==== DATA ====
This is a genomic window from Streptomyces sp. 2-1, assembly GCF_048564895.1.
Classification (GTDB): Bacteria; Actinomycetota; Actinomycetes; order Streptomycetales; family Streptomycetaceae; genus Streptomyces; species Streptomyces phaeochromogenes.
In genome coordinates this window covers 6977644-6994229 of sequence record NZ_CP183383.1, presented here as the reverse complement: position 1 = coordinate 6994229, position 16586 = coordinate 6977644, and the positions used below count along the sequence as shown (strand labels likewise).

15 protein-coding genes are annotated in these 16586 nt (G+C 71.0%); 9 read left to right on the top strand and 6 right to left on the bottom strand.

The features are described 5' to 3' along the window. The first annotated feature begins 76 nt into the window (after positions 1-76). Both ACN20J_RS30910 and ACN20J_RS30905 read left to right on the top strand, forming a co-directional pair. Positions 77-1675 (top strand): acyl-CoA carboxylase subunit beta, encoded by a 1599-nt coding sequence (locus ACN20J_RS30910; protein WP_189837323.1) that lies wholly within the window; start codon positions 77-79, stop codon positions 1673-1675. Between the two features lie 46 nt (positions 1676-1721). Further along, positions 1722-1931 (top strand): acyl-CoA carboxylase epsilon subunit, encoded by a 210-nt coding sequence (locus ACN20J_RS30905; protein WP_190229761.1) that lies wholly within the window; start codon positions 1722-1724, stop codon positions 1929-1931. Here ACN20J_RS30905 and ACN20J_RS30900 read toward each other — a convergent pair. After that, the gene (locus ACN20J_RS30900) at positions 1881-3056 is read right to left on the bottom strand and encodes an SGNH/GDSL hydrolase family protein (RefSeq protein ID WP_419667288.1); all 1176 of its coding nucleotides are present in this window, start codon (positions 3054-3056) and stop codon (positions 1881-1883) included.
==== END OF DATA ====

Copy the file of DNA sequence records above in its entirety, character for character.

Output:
This is a genomic window from Streptomyces sp. 2-1, assembly GCF_048564895.1.
Classification (GTDB): Bacteria; Actinomycetota; Actinomycetes; order Streptomycetales; family Streptomycetaceae; genus Streptomyces; species Streptomyces phaeochromogenes.
In genome coordinates this window covers 6977644-6994229 of sequence record NZ_CP183383.1, presented here as the reverse complement: position 1 = coordinate 6994229, position 16586 = coordinate 6977644, and the positions used below count along the sequence as shown (strand labels likewise).

15 protein-coding genes are annotated in these 16586 nt (G+C 71.0%); 9 read left to right on the top strand and 6 right to left on the bottom strand.

The features are described 5' to 3' along the window. The first annotated feature begins 76 nt into the window (after positions 1-76). Both ACN20J_RS30910 and ACN20J_RS30905 read left to right on the top strand, forming a co-directional pair. Positions 77-1675 (top strand): acyl-CoA carboxylase subunit beta, encoded by a 1599-nt coding sequence (locus ACN20J_RS30910; protein WP_189837323.1) that lies wholly within the window; start codon positions 77-79, stop codon positions 1673-1675. Between the two features lie 46 nt (positions 1676-1721). Further along, positions 1722-1931 (top strand): acyl-CoA carboxylase epsilon subunit, encoded by a 210-nt coding sequence (locus ACN20J_RS30905; protein WP_190229761.1) that lies wholly within the window; start codon positions 1722-1724, stop codon positions 1929-1931. Here ACN20J_RS30905 and ACN20J_RS30900 read toward each other — a convergent pair. After that, the gene (locus ACN20J_RS30900) at positions 1881-3056 is read right to left on the bottom strand and encodes an SGNH/GDSL hydrolase family protein (RefSeq protein ID WP_419667288.1); all 1176 of its coding nucleotides are present in this window, start codon (positions 3054-3056) and stop codon (positions 1881-1883) included.